Diabetic macular ischaemia (DMI) is a major cause of visual loss in patients with diabetic retinopathy. Although the incidence is not well known, some clinical studies have reported an estimate of approximately 7% of all patients with diabetic retinopathy. The DMI is morphologically appreciable by means of fluorescein angiography (FA) that shows an enlargement of the foveal avascular zone (FAZ) as well as the interruption of capillaries all around the foveal region. However, FA needs dye injection to observe retinal circulation and might have significant adverse events ranging from discomfort and nausea to, in rare cases, anaphylaxis. Optical coherence tomography (OCT) has introduced a new method to visualize the retina by means of cross-sectional images with increased speed and sensitivity over time. This method, known as OCT angiography based on split spectrum amplitude decorrelation angiography (SSADA), is able to detect small changes in retinal vascular microcirculation (Jia et al. 2012). The SSADA has been successfully reported for retinal circulation assessment in healthy eyes (Savastano et al. 2015). The capillary perfusion density values in diabetic eyes were evaluated by Agemy et al. (2015). However, they reported limited information available about OCT angiography changes in DMI. The aim of this study was to evaluate the perifoveal vascular structure in DMI eyes using OCT angiography (OCT-A).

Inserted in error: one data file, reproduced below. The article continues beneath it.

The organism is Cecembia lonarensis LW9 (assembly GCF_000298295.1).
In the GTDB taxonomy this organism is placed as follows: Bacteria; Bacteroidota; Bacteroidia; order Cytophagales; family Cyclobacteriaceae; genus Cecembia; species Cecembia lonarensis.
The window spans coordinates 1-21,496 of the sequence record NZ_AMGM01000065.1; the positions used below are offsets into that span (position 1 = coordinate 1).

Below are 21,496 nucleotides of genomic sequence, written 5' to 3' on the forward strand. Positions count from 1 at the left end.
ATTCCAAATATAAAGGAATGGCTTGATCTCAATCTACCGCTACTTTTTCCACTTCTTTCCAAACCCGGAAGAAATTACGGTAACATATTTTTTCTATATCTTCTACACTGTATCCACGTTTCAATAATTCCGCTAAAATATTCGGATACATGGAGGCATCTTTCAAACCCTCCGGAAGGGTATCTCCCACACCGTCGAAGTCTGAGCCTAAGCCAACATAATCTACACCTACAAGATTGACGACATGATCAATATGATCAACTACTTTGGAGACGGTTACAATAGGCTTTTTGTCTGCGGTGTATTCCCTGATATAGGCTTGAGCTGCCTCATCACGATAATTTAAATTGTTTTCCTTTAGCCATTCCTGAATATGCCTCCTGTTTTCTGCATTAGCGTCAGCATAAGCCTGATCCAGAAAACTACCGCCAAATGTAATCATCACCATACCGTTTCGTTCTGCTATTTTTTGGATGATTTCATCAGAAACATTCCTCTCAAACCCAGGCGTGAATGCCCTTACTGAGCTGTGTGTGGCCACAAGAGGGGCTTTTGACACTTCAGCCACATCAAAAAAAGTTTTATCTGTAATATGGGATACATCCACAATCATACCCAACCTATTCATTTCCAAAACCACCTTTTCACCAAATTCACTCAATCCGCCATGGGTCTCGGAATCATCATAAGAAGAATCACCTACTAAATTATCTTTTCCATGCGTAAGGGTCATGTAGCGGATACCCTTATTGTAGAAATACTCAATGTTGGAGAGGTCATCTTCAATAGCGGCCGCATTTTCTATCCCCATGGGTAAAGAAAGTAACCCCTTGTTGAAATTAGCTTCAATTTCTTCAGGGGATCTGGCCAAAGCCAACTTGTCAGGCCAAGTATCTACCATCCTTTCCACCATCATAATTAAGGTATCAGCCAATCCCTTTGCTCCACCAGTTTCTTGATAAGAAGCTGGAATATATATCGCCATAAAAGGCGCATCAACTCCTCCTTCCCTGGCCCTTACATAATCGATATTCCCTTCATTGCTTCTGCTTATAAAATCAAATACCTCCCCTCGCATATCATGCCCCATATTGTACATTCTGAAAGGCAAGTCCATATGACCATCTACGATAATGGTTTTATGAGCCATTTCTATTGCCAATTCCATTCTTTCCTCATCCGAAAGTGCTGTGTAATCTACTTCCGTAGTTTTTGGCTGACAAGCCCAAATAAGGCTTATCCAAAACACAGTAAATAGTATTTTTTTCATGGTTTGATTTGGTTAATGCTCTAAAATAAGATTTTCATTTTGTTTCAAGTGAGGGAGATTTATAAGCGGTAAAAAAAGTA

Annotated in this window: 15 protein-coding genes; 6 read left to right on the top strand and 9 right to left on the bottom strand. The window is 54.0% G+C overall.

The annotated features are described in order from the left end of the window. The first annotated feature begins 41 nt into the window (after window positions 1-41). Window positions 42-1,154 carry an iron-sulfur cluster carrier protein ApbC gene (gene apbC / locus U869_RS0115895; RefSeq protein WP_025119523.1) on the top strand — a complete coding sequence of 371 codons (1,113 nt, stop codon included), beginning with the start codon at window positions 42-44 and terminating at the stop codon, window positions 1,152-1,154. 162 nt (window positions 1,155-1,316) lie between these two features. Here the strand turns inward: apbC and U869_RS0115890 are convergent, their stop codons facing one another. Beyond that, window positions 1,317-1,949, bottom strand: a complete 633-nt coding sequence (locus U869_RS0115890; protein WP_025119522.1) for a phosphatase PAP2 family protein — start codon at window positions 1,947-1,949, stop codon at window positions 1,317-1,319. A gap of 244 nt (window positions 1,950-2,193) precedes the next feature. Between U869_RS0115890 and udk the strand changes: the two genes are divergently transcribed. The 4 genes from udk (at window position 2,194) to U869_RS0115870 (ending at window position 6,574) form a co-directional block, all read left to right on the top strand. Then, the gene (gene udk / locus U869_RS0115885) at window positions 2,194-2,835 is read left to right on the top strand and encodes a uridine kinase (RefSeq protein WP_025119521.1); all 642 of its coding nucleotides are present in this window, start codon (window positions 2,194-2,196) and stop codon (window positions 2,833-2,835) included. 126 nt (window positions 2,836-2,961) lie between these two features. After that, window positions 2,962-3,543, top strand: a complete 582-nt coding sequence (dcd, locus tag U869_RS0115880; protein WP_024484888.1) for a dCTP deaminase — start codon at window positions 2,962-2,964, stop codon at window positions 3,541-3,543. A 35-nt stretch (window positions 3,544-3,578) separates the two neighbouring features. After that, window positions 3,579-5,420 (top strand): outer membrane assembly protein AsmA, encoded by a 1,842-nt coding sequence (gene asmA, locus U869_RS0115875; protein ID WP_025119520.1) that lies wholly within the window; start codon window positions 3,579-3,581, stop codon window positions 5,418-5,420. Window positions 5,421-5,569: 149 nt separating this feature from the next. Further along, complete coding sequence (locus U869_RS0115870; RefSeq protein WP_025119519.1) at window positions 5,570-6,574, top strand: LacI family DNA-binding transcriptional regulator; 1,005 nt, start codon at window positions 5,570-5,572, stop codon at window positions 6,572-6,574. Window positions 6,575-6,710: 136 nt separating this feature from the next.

- OCT angiography
- diabetic retinopathy